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The United Nations Mission in South Sudan (UNMISS) will hold a memorial service today for three of its staff members who died during a helicopter crash in Bentiu on Tuesday.

The United Nations Mission in South Sudan (UNMISS) will hold a memorial service today for three of its staff members who died during a helicopter crash in Bentiu on Tuesday.

The Mission extended its heartfelt condolences to the families, friends and colleagues of the three crew members who lost their lives in the crash, 10 kilometres south of Bentiu. The MI-8 helicopter had been contracted by UNMISS. All the three who dies were of Russian nationality. There was one survivor from the crash.

 

In a press statement yesterday, acting UNMISS chief Toby Lanzer said the UN was treating the crash as an act of hostile attack, noting that the helicopter came down in an area that is contested and where both the warring parties have been seen previously.

 

He announced that the mission was now in possession of the black box, voice recorder and control panel from the crashed helicopter and that the investigations had started. He added that the investigations will shed more light on what actually happened.

 

Earlier, the government side had accused the rebels of being behind the helicopter crash, but this was promptly refuted by the rebels through their spokesman, terming the accusations as baseless and unfounded. The rebels promised to fully cooperate with UNMISS when the investigations commence.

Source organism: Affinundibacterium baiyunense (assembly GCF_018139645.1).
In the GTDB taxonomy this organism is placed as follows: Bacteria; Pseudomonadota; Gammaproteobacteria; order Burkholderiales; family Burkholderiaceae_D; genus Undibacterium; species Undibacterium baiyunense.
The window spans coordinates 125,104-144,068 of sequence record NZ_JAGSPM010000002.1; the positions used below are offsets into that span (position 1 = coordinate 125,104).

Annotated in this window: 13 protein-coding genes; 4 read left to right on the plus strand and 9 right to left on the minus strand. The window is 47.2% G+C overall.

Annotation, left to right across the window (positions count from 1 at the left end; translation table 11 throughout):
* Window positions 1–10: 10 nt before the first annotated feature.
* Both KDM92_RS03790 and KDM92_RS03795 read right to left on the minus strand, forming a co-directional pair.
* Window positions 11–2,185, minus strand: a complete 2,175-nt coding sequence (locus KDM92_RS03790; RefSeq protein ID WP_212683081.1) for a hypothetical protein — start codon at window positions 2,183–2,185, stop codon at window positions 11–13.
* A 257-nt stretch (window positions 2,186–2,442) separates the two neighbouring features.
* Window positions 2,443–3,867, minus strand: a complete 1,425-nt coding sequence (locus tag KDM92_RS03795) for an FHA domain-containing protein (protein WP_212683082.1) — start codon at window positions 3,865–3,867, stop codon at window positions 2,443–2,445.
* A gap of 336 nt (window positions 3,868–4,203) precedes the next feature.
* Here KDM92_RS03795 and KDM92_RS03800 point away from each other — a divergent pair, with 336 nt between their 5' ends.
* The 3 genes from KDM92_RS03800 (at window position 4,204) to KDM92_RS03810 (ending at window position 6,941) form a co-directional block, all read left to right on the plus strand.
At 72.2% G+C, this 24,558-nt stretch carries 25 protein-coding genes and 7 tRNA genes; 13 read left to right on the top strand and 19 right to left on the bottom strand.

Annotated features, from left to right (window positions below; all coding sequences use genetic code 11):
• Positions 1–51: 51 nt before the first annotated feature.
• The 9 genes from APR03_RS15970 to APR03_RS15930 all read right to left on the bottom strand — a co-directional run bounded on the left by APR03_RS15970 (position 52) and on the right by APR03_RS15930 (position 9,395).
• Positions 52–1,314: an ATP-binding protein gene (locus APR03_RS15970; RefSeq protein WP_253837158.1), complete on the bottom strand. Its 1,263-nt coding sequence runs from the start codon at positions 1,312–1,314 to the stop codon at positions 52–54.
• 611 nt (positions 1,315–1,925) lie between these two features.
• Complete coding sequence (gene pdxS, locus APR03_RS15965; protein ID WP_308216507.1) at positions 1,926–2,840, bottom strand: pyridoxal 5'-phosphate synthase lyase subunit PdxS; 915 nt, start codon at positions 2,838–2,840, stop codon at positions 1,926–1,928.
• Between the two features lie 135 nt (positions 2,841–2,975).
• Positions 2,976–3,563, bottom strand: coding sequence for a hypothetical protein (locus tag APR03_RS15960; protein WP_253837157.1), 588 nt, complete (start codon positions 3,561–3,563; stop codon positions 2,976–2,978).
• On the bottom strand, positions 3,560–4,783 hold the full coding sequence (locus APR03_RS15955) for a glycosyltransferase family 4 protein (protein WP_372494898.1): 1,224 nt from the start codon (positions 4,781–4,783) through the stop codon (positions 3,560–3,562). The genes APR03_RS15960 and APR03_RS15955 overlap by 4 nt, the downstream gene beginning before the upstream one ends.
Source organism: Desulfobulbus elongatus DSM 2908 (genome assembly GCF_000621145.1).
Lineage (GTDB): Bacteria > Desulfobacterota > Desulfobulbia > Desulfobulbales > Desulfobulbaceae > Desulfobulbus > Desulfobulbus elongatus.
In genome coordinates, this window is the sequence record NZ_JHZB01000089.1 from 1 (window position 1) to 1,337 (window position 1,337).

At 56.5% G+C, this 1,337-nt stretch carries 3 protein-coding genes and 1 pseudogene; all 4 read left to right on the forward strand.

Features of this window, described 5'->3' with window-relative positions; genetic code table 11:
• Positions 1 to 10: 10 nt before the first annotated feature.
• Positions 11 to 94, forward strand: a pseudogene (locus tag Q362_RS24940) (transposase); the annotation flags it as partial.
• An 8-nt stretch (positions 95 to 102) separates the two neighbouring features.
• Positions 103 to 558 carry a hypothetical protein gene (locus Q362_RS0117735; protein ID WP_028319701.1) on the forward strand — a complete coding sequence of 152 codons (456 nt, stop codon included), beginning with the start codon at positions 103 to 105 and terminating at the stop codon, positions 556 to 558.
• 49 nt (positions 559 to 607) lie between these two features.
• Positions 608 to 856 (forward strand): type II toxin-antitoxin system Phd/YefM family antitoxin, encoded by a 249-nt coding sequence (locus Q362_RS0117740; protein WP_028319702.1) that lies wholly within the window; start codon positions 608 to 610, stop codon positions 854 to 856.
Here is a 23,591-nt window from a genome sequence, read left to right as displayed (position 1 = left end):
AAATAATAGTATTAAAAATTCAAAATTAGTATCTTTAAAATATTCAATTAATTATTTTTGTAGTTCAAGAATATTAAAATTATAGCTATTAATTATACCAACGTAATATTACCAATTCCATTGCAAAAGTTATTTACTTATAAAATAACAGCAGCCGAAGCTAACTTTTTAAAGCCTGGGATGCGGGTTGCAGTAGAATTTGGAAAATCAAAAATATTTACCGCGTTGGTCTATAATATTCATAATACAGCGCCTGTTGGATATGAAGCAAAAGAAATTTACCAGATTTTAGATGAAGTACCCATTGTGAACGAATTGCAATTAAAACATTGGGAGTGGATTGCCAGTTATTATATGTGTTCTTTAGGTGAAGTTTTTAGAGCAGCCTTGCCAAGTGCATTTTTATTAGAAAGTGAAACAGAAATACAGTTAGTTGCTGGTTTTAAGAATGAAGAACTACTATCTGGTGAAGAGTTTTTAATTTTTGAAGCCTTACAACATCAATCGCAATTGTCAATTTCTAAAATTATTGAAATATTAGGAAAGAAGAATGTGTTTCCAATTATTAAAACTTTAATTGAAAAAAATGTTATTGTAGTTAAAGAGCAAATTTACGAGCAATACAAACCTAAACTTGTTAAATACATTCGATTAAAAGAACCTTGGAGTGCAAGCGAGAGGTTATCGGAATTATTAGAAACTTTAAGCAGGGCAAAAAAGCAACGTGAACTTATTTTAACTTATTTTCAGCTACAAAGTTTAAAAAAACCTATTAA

Mr. Lanzer, who is also the UN Humanitarian Coordinator, said the crash had an immediate impact on all peacekeeping and humanitarian operations as the UN was forced to ground all flights to Bentiu, until the safety of its personnel can be guaranteed. 

“The scale of need in Bentiu is so high that we need to start flying (there) as soon as possible,” he said. “But at the end of the day, the safety of our personnel (and) equipment comes first.”

 

At the same time, the UN Security Council said the attack constituted a grave violation of the Status of Forces Agreement and jeopardized UNMISS operations.  It called upon UNMISS and the government of South Sudan to conduct swift and transparent investigations.

 

The Council members emphasized that those responsible for the attack must be held accountable and all necessary measures taken to avoid such attacks in the future.

 

Toby recalled that in December 2012, another UN helicopter was shot down in Likuangole, Jonglei State, and left four Russian crew members dead. He said that even after investigations revealed who was responsible, no action was taken against them. He said this must not be allowed to happen again.

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